Ask your doctor or pharmacist to help you identify how much sodium is in your medication. Training yourself to read the label of everything that goes into your body makes it harder for stealth sodium to affect you.
Tastebuds can be trained, but this takes time
Tastebud training is another practice food manufacturers have been relying on to help consumers slowly adjust to less sodium in their diets. Taste adaptation can result in a 30% reduction in sodium intake and a higher tolerance for low sodium for some individuals; however, a preference for saltier foods may remain. Modern technology has a better and faster way to reduce sodium content and maintain a full salty flavor without subjecting consumers to gradual or unpleasant change.
MicroSalt® – the right kind of stealth sodium
Sneaking too much sodium into people’s diets is stealthy and unhealthy. Sneaking it out while retaining the salty taste people love is a much healthier approach. Food manufacturers can add all-natural MicroSalt® to their production process to deliver twice the taste of traditional salt while using 50% less sodium.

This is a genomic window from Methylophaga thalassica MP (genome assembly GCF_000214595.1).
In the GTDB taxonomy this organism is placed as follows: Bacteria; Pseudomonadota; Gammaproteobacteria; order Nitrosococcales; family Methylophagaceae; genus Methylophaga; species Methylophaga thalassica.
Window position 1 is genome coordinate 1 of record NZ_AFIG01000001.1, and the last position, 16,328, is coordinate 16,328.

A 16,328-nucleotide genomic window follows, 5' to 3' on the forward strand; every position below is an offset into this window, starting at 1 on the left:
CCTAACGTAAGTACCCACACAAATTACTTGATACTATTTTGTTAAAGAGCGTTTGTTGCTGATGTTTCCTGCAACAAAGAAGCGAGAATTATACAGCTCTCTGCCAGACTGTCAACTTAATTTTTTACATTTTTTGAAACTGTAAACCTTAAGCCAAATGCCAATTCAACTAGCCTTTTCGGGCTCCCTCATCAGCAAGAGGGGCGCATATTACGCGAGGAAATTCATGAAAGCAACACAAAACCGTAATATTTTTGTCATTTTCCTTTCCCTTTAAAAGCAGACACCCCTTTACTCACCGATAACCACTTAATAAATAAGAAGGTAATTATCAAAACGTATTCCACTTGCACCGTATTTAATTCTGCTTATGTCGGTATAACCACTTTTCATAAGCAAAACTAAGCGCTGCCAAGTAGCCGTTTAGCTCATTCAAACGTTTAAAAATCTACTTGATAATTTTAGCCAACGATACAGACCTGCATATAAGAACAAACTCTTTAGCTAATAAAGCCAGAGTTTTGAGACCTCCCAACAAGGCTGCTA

It has no added salt substitutes and no potassium chloride – a common substitute for sodium chloride that has been linked to harmful health effects, particularly for those already taking potassium chloride medications.
Consumers can also try our SaltMe®! Chips, which are widely available and provide an excellent, flavor-packed alternative to high-sodium snacks or other low-sodium chips that are bland and tasteless. And they can refer to our quick guide on 11 tasty snack choices that can dramatically reduce sodium consumption!
Contact us today with any questions
Our mission is helping to create a world where good health doesn’t come second to great taste. MicroSalt® is the proud global winner of the P&G Alumni Network’s 2021 Star Entrepreneur Award. We’re here to help make products and lifestyles the healthiest they can be. Simply contact us via our message page, connect with one of our international offices, or call 1 (877) 825-0655 to learn more.